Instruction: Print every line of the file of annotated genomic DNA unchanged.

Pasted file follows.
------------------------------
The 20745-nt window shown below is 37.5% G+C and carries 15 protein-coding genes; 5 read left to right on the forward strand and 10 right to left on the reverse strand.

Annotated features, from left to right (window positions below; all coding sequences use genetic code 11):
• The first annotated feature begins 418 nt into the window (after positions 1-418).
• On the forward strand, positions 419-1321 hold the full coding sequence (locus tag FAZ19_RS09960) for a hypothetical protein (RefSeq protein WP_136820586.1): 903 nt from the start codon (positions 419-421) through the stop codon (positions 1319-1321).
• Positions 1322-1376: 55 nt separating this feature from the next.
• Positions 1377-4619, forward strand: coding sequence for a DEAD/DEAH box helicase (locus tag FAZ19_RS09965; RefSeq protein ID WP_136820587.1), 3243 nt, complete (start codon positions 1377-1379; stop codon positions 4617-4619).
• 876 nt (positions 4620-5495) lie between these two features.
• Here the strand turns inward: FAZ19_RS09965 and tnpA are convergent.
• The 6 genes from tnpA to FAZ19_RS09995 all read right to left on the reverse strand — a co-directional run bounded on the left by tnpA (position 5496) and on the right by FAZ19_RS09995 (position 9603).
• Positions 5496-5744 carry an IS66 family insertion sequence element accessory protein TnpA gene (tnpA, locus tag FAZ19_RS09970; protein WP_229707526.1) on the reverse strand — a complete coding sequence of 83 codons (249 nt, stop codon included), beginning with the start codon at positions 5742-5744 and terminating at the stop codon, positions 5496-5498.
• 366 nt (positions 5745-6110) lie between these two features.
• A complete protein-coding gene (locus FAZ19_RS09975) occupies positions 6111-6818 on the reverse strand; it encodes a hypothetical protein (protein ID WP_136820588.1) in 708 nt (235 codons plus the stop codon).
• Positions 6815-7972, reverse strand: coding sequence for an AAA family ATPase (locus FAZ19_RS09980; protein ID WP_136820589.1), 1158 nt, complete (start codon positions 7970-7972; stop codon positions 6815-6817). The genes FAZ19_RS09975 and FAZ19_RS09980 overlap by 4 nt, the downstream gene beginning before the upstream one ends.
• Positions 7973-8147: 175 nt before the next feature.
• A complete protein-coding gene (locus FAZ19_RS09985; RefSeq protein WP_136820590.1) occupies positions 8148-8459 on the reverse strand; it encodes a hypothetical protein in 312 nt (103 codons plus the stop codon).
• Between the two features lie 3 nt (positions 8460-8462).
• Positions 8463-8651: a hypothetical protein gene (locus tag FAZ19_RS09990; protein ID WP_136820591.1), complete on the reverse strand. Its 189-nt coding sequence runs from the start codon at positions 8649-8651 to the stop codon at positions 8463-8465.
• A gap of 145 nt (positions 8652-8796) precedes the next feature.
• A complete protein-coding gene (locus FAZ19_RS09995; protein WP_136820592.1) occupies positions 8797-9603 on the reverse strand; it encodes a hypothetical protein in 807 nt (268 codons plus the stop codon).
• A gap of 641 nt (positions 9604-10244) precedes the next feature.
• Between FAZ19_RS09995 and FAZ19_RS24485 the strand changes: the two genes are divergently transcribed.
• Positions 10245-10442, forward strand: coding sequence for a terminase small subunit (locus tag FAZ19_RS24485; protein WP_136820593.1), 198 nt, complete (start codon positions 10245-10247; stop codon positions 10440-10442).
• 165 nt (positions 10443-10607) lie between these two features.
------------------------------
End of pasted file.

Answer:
The 20745-nt window shown below is 37.5% G+C and carries 15 protein-coding genes; 5 read left to right on the forward strand and 10 right to left on the reverse strand.

Annotated features, from left to right (window positions below; all coding sequences use genetic code 11):
• The first annotated feature begins 418 nt into the window (after positions 1-418).
• On the forward strand, positions 419-1321 hold the full coding sequence (locus tag FAZ19_RS09960) for a hypothetical protein (RefSeq protein WP_136820586.1): 903 nt from the start codon (positions 419-421) through the stop codon (positions 1319-1321).
• Positions 1322-1376: 55 nt separating this feature from the next.
• Positions 1377-4619, forward strand: coding sequence for a DEAD/DEAH box helicase (locus tag FAZ19_RS09965; RefSeq protein ID WP_136820587.1), 3243 nt, complete (start codon positions 1377-1379; stop codon positions 4617-4619).
• 876 nt (positions 4620-5495) lie between these two features.
• Here the strand turns inward: FAZ19_RS09965 and tnpA are convergent.
• The 6 genes from tnpA to FAZ19_RS09995 all read right to left on the reverse strand — a co-directional run bounded on the left by tnpA (position 5496) and on the right by FAZ19_RS09995 (position 9603).
• Positions 5496-5744 carry an IS66 family insertion sequence element accessory protein TnpA gene (tnpA, locus tag FAZ19_RS09970; protein WP_229707526.1) on the reverse strand — a complete coding sequence of 83 codons (249 nt, stop codon included), beginning with the start codon at positions 5742-5744 and terminating at the stop codon, positions 5496-5498.
• 366 nt (positions 5745-6110) lie between these two features.
• A complete protein-coding gene (locus FAZ19_RS09975) occupies positions 6111-6818 on the reverse strand; it encodes a hypothetical protein (protein ID WP_136820588.1) in 708 nt (235 codons plus the stop codon).
• Positions 6815-7972, reverse strand: coding sequence for an AAA family ATPase (locus FAZ19_RS09980; protein ID WP_136820589.1), 1158 nt, complete (start codon positions 7970-7972; stop codon positions 6815-6817). The genes FAZ19_RS09975 and FAZ19_RS09980 overlap by 4 nt, the downstream gene beginning before the upstream one ends.
• Positions 7973-8147: 175 nt before the next feature.
• A complete protein-coding gene (locus FAZ19_RS09985; RefSeq protein WP_136820590.1) occupies positions 8148-8459 on the reverse strand; it encodes a hypothetical protein in 312 nt (103 codons plus the stop codon).
• Between the two features lie 3 nt (positions 8460-8462).
• Positions 8463-8651: a hypothetical protein gene (locus tag FAZ19_RS09990; protein ID WP_136820591.1), complete on the reverse strand. Its 189-nt coding sequence runs from the start codon at positions 8649-8651 to the stop codon at positions 8463-8465.
• A gap of 145 nt (positions 8652-8796) precedes the next feature.
• A complete protein-coding gene (locus FAZ19_RS09995; protein WP_136820592.1) occupies positions 8797-9603 on the reverse strand; it encodes a hypothetical protein in 807 nt (268 codons plus the stop codon).
• A gap of 641 nt (positions 9604-10244) precedes the next feature.
• Between FAZ19_RS09995 and FAZ19_RS24485 the strand changes: the two genes are divergently transcribed.
• Positions 10245-10442, forward strand: coding sequence for a terminase small subunit (locus tag FAZ19_RS24485; protein WP_136820593.1), 198 nt, complete (start codon positions 10245-10247; stop codon positions 10440-10442).
• 165 nt (positions 10443-10607) lie between these two features.